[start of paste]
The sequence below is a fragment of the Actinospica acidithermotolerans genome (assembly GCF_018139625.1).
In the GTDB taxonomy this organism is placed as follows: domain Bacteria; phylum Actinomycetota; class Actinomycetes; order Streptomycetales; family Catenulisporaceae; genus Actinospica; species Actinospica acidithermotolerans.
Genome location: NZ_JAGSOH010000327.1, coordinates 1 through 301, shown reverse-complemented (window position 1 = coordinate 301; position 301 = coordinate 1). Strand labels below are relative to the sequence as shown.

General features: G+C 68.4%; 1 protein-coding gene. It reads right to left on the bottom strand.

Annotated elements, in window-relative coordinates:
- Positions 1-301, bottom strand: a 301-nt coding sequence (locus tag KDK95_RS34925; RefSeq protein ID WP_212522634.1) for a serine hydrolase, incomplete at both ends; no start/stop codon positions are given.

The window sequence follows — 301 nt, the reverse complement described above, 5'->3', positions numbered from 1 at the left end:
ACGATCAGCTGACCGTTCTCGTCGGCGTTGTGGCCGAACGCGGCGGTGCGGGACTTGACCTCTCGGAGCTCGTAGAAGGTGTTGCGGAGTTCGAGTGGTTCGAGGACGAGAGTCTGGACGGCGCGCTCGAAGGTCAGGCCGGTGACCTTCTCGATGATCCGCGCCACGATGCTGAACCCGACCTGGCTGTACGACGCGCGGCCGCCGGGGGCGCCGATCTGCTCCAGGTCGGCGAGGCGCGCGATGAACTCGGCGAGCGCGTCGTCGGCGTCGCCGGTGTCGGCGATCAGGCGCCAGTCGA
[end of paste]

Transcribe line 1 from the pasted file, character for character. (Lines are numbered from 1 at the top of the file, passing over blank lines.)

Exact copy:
The sequence below is a fragment of the Actinospica acidithermotolerans genome (assembly GCF_018139625.1).